The generation or attraction rate of trips per hectare (Table 5) are quite low for almost all the four macro areas with the exception of the attraction rate for zone 1 (60.5 trips/ha), confirming the compact structure of the city centre.

The considerations made for zone 1 seem to underline the importance of the concentration of trip ends along transit service. In fact, a high number of activities concentrated around the stops of the metro network allows public transport to be an effective solution for travel to work.

However, the situation of Rome is usually far from this type of land-use characteristics. Using a more detailed level of analysis, passing from the macro-zones to the single traffic zones (Fig. 7), it is possible to notice that most of the traffic zones are characterized by a very small number of attracted trips (lower than 2,000 persons/h). Only a small number of such zones (5% of the total amount of traffic-zones) have a number of attracted trips greater than 3,000 persons/h.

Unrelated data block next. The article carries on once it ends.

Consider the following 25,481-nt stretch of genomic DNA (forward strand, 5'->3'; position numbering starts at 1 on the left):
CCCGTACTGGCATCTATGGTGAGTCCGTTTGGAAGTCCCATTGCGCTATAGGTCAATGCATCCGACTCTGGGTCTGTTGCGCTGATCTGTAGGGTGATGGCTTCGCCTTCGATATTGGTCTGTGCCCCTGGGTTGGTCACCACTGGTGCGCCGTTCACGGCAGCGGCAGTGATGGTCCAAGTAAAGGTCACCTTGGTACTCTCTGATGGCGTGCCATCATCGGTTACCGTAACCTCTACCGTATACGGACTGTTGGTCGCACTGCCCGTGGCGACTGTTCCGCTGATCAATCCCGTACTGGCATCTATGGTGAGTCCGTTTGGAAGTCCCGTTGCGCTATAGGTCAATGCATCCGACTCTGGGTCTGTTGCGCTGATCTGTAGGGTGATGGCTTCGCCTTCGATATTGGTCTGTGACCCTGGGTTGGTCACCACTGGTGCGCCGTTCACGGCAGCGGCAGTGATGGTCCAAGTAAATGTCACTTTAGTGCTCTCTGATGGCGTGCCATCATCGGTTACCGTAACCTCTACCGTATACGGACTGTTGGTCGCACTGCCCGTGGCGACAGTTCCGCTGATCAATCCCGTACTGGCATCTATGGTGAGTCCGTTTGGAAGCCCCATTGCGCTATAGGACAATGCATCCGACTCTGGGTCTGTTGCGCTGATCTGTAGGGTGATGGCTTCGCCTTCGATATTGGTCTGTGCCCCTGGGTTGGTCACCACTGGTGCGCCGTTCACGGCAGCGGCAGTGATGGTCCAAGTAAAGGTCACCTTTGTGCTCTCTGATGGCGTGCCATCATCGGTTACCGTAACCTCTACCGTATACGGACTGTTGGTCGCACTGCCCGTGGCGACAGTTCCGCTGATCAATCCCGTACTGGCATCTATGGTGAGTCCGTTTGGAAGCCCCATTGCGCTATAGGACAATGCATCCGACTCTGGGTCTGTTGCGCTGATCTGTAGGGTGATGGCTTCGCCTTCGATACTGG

Fig. 7
Fig. 7

Classification of traffic zones by number of attracted trips

The sprawl of the urban area of Rome, as indicated by the data reported before, can be formally computed using the Gini coefficient (GC), a statistical index usually adopted to measure the dispersion of the values observed relative to a certain variable (in this case the density in an area). This is one of the most commonly used measure of inequality and the coefficient varies between 0 and 1 that, respectively, reflect complete equality and complete inequality. It can be computed as:
where:
n: 

traffic zones

y: 

density